The Type of Carbohydrate That Can Improve Your Gut Health

resistance starch

Oh carbohydrates, we have such a love hate relationship with you. We know that there’s a whole laundry list of bad refined carbs, and healthy complex carbs, but what about starch?! Have you ever heard of resistance starch? Not only does it fall into the healthy carbohydrate category, it is a stellar ingredient for gut-health, and it’s found in a whole variety of foods. To help keep up my own gut health and digestion, I make sure that I’m eating foods that contain resistance starch every day.

What is resistance starch?

Resistance starch is a powerhouse to help with our digestion. I know that digestion is an uber common complaint from readers and women when it comes to how they want to feel. Resistance starch is an insoluble dietary fiber that stays undigested once consumed until it reaches its way to our large intestine. Once it makes its way to our large intestine, that’s where the magic happens. Resistance starch is also a prebiotic, which feeds and fuels our good bacteria in our digestive tract (large intestine) and provides nourishment for the probiotics that are present. Because resistance starch ferments as it makes its way to our large intestine, it creates nourishing sources for our gut. 

There are various types of resistance starch that come from different food sources and they are categorized into four types. The first type is starch that is found inside pant cell walls such as legumes, seeds and grains, and digestive enzymes can’t reach this type of starch. The other types of starch are modified when foods are cooked or cooled – but all of them resist being broken down or digested in the small intestine. 

 An interesting thing to note though, is that resistance starch found in foods can be destroyed when the food is cooked. BUT the levels can be brought back up if the cooked food is then cooled off in the refrigerator.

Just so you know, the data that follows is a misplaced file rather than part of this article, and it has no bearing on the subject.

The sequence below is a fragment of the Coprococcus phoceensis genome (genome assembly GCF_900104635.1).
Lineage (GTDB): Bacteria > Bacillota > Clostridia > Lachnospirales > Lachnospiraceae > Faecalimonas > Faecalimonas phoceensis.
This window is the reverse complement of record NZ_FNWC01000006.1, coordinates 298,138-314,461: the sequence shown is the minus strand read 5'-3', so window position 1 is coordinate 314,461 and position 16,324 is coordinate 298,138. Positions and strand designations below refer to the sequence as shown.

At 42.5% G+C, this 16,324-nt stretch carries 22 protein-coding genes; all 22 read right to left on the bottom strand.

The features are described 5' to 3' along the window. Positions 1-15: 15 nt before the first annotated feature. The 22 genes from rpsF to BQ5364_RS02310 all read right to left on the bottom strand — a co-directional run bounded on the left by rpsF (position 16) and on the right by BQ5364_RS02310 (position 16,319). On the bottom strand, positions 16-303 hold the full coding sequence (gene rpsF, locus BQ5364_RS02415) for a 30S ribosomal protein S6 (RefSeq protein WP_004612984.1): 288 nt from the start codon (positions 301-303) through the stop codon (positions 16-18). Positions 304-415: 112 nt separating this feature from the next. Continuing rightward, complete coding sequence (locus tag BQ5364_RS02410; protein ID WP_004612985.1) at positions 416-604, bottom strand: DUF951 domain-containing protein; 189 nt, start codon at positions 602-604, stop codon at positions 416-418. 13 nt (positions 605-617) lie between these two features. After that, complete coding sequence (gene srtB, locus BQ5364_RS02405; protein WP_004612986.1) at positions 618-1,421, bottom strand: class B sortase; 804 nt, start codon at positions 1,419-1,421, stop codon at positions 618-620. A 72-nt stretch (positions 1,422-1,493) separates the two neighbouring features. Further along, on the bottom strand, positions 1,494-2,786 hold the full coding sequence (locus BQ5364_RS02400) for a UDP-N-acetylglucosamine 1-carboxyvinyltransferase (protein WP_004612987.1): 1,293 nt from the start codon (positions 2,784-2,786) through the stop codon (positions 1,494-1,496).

What digestive health benefits can I get from resistance starch?

Gut health: As mentioned above, resistance starch can nourish your gut to maintain or create a healthy microbiome. It feeds the probiotics in your gut, thus balancing out your healthy bacteria levels. For those that experience “leaky gut”, which can lead to inflammatory issues, eating resistance starch helps the function of our intestines. It also helps with insulin sensitivity which prevents weight gain or even obesity. 

Assist with healthy weight loss: Consuming resistant starch can also help minimize obesity by keeping your gut microbiome in check and preventing blood sugar spikes (which can lead to weight gain). It helps keep you feeling fuller longer, and also helps your digestive system absorb nutrients like zinc, iron and calcium. It has also been linked to helping reduce fat retention and maintain good levels of lean muscle mass when consumed in conjunction with a regular fitness routine. 

Resistance starch rich foods. 

You can find both foods that are already high in resistance starch when consumed raw, or foods that can be easily prepared to increase its resistance starch content. 

  • Cooking and then cooling specific foods also helps naturally increase resistant starch levels. Once thing I love to do is bake sweet potato chips in the oven and then tossing any leftovers I have in the fridge. By cooling the baked sweet potato in the refrigerator, you are naturally increasing its starch levels. 
  • Unripe bananas are naturally high in resistance starch. I know personally that I love OVERLY ripe bananas, but now I’ll have to start incorporating unripe bananas into my day. You can blend these in with your smoothies if you have an aversion to the unripe-y taste. 
  • Cooked and cooled brown rice also contains resistance starch. If you’re not a fan of cooling your grains, you will still get good levels of resistance starch in cooked brown rice as well. ALSO – sushi contains great levels of resistance starch as well since the rice is typically cooled in your rolls!
  • Hummus made from fresh chickpeas is a great snack to enjoy with sliced veggies.
  • Making overnight oats is a wonderful way to get resistance starch in your diet. Cooking the oats and then placing them in the refrigerator over night with whatever other ingredients you’d like maintains the starch levels. 
  • Red potato salad contains resistance starch – but be sure to cook and cool off your potatoes! I love making this for summer BBQs with healthy ingredients.

So I don’t know about you, but I’m going to be whipping up all sorts of healthy lentil pasta and potato salad this summer to get my daily dose of resistance starch in my diet! Do you have any favorite recipes that you now have realized contain resistance starch? Share with me in the comments below of tag me on insta @balanced_babe!







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